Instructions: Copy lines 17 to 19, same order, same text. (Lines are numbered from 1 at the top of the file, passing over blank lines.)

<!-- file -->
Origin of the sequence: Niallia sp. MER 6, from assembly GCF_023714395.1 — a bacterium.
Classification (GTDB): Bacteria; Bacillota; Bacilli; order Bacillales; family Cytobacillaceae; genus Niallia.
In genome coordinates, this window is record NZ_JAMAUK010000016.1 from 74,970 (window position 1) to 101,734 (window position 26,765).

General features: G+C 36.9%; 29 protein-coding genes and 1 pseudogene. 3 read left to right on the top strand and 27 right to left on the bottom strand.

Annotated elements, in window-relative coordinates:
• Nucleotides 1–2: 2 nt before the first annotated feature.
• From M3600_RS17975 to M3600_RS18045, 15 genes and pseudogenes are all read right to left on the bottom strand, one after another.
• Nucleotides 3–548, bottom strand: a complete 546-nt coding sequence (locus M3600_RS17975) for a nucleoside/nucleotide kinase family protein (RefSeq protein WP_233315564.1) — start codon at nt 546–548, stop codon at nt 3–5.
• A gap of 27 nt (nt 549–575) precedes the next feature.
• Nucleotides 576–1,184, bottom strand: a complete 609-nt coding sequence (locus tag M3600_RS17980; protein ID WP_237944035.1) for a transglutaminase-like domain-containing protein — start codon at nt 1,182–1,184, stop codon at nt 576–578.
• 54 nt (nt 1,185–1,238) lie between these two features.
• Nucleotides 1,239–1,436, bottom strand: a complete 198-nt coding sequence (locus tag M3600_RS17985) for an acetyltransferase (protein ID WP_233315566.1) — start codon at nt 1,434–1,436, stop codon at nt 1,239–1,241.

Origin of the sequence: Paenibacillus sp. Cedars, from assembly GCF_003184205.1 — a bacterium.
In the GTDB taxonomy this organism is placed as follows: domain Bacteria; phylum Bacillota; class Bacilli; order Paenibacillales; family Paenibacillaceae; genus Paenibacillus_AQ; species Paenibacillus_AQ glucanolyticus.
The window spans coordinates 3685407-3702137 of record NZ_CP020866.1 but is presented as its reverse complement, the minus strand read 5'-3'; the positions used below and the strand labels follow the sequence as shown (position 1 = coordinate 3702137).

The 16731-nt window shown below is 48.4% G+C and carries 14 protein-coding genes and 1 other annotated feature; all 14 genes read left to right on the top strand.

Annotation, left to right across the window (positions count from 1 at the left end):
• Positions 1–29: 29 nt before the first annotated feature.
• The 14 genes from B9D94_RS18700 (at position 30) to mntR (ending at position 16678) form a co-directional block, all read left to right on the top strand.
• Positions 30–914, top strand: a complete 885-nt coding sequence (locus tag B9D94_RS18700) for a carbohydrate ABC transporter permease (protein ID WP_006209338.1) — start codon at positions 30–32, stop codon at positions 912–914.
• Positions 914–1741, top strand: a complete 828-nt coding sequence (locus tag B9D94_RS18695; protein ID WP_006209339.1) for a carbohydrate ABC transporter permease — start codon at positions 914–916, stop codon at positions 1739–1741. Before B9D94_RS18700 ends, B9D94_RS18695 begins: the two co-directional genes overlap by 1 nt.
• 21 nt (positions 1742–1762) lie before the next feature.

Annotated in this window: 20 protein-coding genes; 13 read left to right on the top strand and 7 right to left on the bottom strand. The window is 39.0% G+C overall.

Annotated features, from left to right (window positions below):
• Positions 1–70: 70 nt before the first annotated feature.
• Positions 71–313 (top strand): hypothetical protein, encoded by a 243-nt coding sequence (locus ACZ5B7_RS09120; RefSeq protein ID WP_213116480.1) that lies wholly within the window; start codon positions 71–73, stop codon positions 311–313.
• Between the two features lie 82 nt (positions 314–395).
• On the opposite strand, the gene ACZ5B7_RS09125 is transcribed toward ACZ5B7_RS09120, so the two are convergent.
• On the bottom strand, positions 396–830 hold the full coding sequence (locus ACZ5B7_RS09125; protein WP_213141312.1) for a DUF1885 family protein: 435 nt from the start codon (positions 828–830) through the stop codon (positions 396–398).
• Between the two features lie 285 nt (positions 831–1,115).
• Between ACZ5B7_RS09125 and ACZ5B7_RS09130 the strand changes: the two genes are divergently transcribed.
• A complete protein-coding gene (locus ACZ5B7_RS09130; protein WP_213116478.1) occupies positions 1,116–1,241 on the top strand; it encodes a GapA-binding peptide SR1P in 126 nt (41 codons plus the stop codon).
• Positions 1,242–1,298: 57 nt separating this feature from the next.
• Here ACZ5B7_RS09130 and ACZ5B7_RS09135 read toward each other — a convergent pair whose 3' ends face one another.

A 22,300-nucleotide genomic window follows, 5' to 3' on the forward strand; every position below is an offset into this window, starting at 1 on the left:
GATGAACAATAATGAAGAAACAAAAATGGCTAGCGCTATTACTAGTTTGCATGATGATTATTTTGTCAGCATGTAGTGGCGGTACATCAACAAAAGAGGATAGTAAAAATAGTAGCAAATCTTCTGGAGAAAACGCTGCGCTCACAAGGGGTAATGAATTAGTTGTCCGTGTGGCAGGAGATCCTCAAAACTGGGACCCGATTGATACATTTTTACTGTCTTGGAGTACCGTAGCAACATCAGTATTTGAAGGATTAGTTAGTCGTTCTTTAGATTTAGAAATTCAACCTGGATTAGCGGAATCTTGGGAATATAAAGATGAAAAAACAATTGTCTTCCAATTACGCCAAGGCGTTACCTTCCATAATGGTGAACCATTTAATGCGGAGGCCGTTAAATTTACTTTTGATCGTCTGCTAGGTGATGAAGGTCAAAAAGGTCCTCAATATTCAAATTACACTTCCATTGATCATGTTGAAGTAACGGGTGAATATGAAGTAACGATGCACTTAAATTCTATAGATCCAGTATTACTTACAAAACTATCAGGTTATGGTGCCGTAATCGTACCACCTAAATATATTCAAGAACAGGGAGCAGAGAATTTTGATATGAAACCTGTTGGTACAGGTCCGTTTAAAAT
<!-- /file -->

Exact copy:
Annotation, left to right across the window (positions count from 1 at the left end):
• Positions 1–29: 29 nt before the first annotated feature.
• The 14 genes from B9D94_RS18700 (at position 30) to mntR (ending at position 16678) form a co-directional block, all read left to right on the top strand.